Summa III, Question 5

Question 5. The parts of human nature which were assumed



Article 1. Whether the Son of God ought to have assumed a true body?

The objections raised here show that there is still doubt that the Son truly became man.  An appearance may be acceptable, but a real man is still questioned.

In response, St. Thomas notes that, for the redemption of man, and for all that Christ accomplished through His Passion and Resurrection, only a real and true body would suffice.  To truly redeem man, a true man must offer the sacrifice, and this was Jesus the Christ.

“Handle, and see; for a spirit hath not flesh and bones, as you see Me to have.”

Article 2. Whether the Son of God ought to have assumed a carnal or earthly body?

In St. Thomas’ time, it was believed that, most likely, the heavenly bodies such as the stars were of a different substance, something incorruptible, and this must be kept in mind when reading this article.

Again, then, the answer comes down to the real and true humanity of the Son of God.  It is not an appearance, not a phantasm, but a real human nature that Christ took.  The Word was made flesh.  He was not made to appear as flesh, or merely in the “likeness”  of flesh, but receiving, from Mary, a real human body, indeed, a real human nature.

Article 3. Whether the Son of God assumed a soul?

This question especially concerns the heresy known as Apollinarianism.

A human nature is constituted of both soul and body.  The soul must be a human soul.  You would not have a human, say, if a human body were somehow ensouled by an angel, its spirit being the “form of the body.”  Likewise, the Divine Person being the soul, the principle of life, in the Body of Christ would mean He took on a human body, but not a human nature.  To be a man, you must “be” all that man is, which is the body soul composite.  Again, the reality of Christ taking on a human nature, being truly man therefore, is crucial, and all denials of this reality must be refuted to properly understand Christ and the salvation offered in, with, and through Him.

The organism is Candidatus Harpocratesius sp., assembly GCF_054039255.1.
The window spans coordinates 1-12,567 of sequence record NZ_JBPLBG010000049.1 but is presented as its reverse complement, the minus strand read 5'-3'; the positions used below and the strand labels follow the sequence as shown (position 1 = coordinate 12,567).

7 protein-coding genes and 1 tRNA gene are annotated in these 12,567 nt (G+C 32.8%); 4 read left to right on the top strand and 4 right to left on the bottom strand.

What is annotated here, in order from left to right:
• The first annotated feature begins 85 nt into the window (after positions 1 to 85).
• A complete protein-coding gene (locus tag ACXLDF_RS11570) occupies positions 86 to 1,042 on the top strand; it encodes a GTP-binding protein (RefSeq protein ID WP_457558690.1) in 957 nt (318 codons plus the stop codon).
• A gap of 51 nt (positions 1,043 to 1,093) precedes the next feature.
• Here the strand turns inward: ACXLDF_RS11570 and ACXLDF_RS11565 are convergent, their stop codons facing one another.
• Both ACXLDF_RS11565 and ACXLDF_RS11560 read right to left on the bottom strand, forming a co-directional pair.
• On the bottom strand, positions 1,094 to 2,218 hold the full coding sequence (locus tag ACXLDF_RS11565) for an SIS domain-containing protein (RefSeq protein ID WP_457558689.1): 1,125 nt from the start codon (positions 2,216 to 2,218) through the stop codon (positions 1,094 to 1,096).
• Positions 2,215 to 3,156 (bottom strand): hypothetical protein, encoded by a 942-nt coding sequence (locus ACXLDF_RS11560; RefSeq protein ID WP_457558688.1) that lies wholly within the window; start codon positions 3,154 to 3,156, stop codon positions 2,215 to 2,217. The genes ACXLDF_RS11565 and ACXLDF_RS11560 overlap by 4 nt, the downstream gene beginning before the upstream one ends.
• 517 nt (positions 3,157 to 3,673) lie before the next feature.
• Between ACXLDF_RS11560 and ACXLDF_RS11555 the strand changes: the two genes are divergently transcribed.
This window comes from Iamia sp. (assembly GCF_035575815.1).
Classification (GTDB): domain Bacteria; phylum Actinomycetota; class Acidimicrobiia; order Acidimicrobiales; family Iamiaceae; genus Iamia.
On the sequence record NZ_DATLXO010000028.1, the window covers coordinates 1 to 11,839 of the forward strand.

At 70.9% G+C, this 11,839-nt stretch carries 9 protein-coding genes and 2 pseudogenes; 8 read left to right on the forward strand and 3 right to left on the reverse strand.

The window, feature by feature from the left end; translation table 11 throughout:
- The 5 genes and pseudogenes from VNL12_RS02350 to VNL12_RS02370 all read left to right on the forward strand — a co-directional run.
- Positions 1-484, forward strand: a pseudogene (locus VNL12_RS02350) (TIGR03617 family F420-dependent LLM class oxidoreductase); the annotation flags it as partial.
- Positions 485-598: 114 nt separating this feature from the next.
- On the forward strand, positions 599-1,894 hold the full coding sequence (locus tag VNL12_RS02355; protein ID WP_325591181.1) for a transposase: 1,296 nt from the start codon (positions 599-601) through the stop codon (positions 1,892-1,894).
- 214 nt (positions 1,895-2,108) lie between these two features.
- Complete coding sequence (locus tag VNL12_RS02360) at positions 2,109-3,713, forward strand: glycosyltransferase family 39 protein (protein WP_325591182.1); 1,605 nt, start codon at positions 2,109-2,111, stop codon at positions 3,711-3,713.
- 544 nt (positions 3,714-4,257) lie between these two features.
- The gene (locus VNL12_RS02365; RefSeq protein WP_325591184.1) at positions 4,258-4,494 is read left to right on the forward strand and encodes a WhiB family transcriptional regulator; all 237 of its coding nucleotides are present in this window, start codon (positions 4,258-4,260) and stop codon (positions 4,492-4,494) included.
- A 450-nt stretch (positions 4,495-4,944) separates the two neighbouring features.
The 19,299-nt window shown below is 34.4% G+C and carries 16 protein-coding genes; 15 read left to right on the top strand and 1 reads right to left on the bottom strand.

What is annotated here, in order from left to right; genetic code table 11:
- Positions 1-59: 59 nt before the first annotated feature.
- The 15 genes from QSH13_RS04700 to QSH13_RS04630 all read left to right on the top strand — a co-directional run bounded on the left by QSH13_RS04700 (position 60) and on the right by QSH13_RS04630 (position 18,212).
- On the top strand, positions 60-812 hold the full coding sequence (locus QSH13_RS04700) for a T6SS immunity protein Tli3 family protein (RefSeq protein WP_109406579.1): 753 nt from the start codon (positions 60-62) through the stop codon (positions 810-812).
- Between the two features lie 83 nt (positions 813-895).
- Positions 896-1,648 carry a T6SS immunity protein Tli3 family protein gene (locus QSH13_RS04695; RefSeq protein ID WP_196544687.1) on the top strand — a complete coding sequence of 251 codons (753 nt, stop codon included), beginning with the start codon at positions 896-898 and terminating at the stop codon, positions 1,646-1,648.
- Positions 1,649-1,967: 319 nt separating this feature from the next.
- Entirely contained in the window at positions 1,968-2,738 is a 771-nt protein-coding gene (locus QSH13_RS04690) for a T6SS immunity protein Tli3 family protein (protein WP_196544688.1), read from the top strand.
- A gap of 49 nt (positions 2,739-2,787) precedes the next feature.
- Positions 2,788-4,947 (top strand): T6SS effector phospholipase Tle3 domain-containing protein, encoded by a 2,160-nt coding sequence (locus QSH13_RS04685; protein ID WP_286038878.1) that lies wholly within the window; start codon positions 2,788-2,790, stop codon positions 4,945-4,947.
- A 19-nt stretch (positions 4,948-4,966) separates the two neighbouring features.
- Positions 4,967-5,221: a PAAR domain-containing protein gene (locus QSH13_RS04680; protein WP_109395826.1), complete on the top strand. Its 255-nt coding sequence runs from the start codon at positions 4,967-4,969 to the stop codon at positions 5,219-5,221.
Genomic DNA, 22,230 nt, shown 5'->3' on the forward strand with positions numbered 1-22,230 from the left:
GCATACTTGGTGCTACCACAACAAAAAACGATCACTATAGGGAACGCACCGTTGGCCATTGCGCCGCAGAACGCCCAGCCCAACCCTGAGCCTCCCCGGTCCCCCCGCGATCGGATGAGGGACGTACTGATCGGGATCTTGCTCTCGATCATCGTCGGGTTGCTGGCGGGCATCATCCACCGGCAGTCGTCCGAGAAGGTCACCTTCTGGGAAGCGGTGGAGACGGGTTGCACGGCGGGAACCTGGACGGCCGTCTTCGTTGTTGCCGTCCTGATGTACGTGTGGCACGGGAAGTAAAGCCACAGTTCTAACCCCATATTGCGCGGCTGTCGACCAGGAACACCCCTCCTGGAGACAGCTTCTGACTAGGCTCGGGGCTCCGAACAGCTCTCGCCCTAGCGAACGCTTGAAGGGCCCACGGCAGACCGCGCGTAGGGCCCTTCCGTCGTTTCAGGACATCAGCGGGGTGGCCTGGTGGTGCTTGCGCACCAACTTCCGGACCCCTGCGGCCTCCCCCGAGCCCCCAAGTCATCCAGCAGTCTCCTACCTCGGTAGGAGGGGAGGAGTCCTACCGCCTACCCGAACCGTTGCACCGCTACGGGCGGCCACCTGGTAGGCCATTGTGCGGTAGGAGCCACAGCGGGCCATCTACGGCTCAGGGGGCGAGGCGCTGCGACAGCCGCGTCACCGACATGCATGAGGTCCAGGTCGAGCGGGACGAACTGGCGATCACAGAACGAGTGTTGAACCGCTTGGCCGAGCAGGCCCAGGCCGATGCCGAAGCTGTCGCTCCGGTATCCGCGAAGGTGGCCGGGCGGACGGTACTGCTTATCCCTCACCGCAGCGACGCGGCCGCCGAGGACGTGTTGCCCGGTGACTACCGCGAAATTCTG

Article 4. Whether the Son of God assumed a human mind or intellect?

Once again, the objections try to replace the human mind, the intellect, with the Divine Person.  This is a continuation of the same heresy if properly understood, for the human intellect is the soul.  We have an intellectual soul.  Without the intellect, you can have a vegetative soul or a sensitive soul, but you will not have a human rational soul, and thus, you do not have a human nature, complete with human soul.

This teaching, likewise, is important for man’s true redemption.  Man can understand his purpose as purpose through his mind.  This is what makes him rational, and this is also what makes him responsible morally, what gives him the ability to merit or to sin. Without assuming a full human nature, with a human intellect, we say again that “man” would not be redeemed.


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